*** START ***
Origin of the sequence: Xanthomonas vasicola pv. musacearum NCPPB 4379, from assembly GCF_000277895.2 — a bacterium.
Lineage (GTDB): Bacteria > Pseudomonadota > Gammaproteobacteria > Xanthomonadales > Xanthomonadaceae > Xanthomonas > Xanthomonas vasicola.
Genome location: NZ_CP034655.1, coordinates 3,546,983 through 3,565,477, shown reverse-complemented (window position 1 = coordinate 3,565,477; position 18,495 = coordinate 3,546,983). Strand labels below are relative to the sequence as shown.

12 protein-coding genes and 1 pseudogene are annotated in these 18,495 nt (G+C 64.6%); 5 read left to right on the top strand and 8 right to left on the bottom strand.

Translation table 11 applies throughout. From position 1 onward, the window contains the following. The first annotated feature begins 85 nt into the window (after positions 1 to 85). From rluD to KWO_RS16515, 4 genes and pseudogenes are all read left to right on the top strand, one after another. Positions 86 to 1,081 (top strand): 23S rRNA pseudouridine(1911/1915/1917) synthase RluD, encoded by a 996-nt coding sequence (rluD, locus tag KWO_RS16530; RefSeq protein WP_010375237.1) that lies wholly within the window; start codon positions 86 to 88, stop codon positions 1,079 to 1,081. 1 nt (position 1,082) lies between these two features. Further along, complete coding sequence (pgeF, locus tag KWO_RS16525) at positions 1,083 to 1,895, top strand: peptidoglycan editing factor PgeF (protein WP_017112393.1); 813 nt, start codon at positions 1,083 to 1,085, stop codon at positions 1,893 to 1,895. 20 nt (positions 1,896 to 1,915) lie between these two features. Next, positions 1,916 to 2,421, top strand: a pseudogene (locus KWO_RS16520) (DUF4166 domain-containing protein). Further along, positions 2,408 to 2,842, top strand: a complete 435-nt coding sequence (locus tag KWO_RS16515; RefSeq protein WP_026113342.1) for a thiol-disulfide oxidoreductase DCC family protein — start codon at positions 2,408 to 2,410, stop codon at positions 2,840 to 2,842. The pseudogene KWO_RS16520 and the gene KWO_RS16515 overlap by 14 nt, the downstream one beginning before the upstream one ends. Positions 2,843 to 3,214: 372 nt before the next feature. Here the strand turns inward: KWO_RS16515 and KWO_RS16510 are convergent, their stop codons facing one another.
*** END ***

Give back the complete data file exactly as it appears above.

Origin of the sequence: Xanthomonas vasicola pv. musacearum NCPPB 4379, from assembly GCF_000277895.2 — a bacterium.
Lineage (GTDB): Bacteria > Pseudomonadota > Gammaproteobacteria > Xanthomonadales > Xanthomonadaceae > Xanthomonas > Xanthomonas vasicola.
Genome location: NZ_CP034655.1, coordinates 3,546,983 through 3,565,477, shown reverse-complemented (window position 1 = coordinate 3,565,477; position 18,495 = coordinate 3,546,983). Strand labels below are relative to the sequence as shown.

12 protein-coding genes and 1 pseudogene are annotated in these 18,495 nt (G+C 64.6%); 5 read left to right on the top strand and 8 right to left on the bottom strand.

Translation table 11 applies throughout. From position 1 onward, the window contains the following. The first annotated feature begins 85 nt into the window (after positions 1 to 85). From rluD to KWO_RS16515, 4 genes and pseudogenes are all read left to right on the top strand, one after another. Positions 86 to 1,081 (top strand): 23S rRNA pseudouridine(1911/1915/1917) synthase RluD, encoded by a 996-nt coding sequence (rluD, locus tag KWO_RS16530; RefSeq protein WP_010375237.1) that lies wholly within the window; start codon positions 86 to 88, stop codon positions 1,079 to 1,081. 1 nt (position 1,082) lies between these two features. Further along, complete coding sequence (pgeF, locus tag KWO_RS16525) at positions 1,083 to 1,895, top strand: peptidoglycan editing factor PgeF (protein WP_017112393.1); 813 nt, start codon at positions 1,083 to 1,085, stop codon at positions 1,893 to 1,895. 20 nt (positions 1,896 to 1,915) lie between these two features. Next, positions 1,916 to 2,421, top strand: a pseudogene (locus KWO_RS16520) (DUF4166 domain-containing protein). Further along, positions 2,408 to 2,842, top strand: a complete 435-nt coding sequence (locus tag KWO_RS16515; RefSeq protein WP_026113342.1) for a thiol-disulfide oxidoreductase DCC family protein — start codon at positions 2,408 to 2,410, stop codon at positions 2,840 to 2,842. The pseudogene KWO_RS16520 and the gene KWO_RS16515 overlap by 14 nt, the downstream one beginning before the upstream one ends. Positions 2,843 to 3,214: 372 nt before the next feature. Here the strand turns inward: KWO_RS16515 and KWO_RS16510 are convergent, their stop codons facing one another.